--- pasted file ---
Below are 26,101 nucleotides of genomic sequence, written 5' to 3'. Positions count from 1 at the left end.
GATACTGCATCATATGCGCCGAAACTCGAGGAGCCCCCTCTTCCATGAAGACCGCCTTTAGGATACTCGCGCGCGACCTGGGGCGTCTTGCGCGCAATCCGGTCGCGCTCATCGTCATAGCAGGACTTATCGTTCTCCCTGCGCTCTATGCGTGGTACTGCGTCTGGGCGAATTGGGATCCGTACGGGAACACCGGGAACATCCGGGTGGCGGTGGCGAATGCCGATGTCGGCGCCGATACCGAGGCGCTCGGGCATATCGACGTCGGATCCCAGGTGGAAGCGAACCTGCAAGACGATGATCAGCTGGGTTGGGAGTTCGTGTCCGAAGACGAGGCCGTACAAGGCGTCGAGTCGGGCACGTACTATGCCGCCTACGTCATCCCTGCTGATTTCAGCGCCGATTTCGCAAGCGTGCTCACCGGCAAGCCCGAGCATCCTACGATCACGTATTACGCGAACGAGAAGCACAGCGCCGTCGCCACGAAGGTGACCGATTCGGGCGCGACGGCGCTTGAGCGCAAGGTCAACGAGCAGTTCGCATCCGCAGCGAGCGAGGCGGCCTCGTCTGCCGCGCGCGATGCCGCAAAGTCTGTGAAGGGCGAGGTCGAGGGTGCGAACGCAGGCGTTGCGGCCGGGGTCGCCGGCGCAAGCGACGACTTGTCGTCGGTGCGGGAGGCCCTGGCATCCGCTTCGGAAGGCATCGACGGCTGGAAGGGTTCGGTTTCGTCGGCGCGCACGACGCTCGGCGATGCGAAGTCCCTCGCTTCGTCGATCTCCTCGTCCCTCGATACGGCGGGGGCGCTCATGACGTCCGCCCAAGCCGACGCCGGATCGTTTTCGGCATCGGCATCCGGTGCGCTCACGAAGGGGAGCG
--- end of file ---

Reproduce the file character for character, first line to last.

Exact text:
Below are 26,101 nucleotides of genomic sequence, written 5' to 3'. Positions count from 1 at the left end.
GATACTGCATCATATGCGCCGAAACTCGAGGAGCCCCCTCTTCCATGAAGACCGCCTTTAGGATACTCGCGCGCGACCTGGGGCGTCTTGCGCGCAATCCGGTCGCGCTCATCGTCATAGCAGGACTTATCGTTCTCCCTGCGCTCTATGCGTGGTACTGCGTCTGGGCGAATTGGGATCCGTACGGGAACACCGGGAACATCCGGGTGGCGGTGGCGAATGCCGATGTCGGCGCCGATACCGAGGCGCTCGGGCATATCGACGTCGGATCCCAGGTGGAAGCGAACCTGCAAGACGATGATCAGCTGGGTTGGGAGTTCGTGTCCGAAGACGAGGCCGTACAAGGCGTCGAGTCGGGCACGTACTATGCCGCCTACGTCATCCCTGCTGATTTCAGCGCCGATTTCGCAAGCGTGCTCACCGGCAAGCCCGAGCATCCTACGATCACGTATTACGCGAACGAGAAGCACAGCGCCGTCGCCACGAAGGTGACCGATTCGGGCGCGACGGCGCTTGAGCGCAAGGTCAACGAGCAGTTCGCATCCGCAGCGAGCGAGGCGGCCTCGTCTGCCGCGCGCGATGCCGCAAAGTCTGTGAAGGGCGAGGTCGAGGGTGCGAACGCAGGCGTTGCGGCCGGGGTCGCCGGCGCAAGCGACGACTTGTCGTCGGTGCGGGAGGCCCTGGCATCCGCTTCGGAAGGCATCGACGGCTGGAAGGGTTCGGTTTCGTCGGCGCGCACGACGCTCGGCGATGCGAAGTCCCTCGCTTCGTCGATCTCCTCGTCCCTCGATACGGCGGGGGCGCTCATGACGTCCGCCCAAGCCGACGCCGGATCGTTTTCGGCATCGGCATCCGGTGCGCTCACGAAGGGGAGCG